I think this is how a lot of people who've experienced trauma feel, especially if the trauma was caused by or could have been prevented by other people. I definitely get how you feel and in a sense I think it's true. Trauma is often life altering in that it can really shake up the way you have always viewed the world or people. There are just some things you don't think about unless / until it happens to you and many of those things are so unpleasant that many people like to pretend they don't happen or could never happen to them anyway. And that can make it feel very lonely and isolating: not only are you left with all the new information and emotions from the trauma and its aftermath, it can also feel like you are completely on your own in dealing with it when the thing you're struggling with is something society at large does not want to see or at least cannot fathom.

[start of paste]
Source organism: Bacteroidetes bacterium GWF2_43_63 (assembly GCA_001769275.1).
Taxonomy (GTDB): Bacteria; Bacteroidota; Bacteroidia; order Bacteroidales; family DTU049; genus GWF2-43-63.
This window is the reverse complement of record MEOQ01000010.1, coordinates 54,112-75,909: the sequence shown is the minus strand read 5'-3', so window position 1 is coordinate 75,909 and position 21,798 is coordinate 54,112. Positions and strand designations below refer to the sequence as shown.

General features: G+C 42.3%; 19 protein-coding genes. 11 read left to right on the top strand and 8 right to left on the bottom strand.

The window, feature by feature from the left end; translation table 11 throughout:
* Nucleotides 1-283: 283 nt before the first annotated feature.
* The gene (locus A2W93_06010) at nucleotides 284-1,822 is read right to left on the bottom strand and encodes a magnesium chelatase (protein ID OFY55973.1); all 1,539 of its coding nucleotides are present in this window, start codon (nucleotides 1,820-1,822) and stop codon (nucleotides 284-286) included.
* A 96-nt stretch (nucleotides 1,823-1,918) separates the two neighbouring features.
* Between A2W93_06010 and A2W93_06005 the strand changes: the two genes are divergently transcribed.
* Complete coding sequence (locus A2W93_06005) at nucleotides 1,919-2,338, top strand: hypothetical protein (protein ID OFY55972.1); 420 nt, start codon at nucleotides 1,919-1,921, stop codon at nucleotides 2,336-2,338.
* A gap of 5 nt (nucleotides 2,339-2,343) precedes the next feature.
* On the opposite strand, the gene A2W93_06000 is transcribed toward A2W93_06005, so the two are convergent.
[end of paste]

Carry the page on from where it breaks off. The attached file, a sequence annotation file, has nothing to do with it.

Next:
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Re: Anger and numbness in trauma

Postby RapidMallard78 » Sat Feb 02, 2019 7:14 am

Anger and numbness, yes I feel both of those. But it seems to lessen over time. I sometimes wonder if the numbness is because the "normal" world just doesn't have that strong impact on me emotionally as the trauma did. Doesn't carry that shock value. Maybe like rocking a canoe on a lake after riding through a hurricane at sea. Just isn't the same. At the same time, some of those situations in the "normal" world will anger me and make my heart race with utter fear. I'm beginning to understand the anger is because I feel threatened or trapped with no way out. Maybe the anger is getting less over time because I'm learning to avoid those particular situations, but they still do occur, and I get blindsided now and then.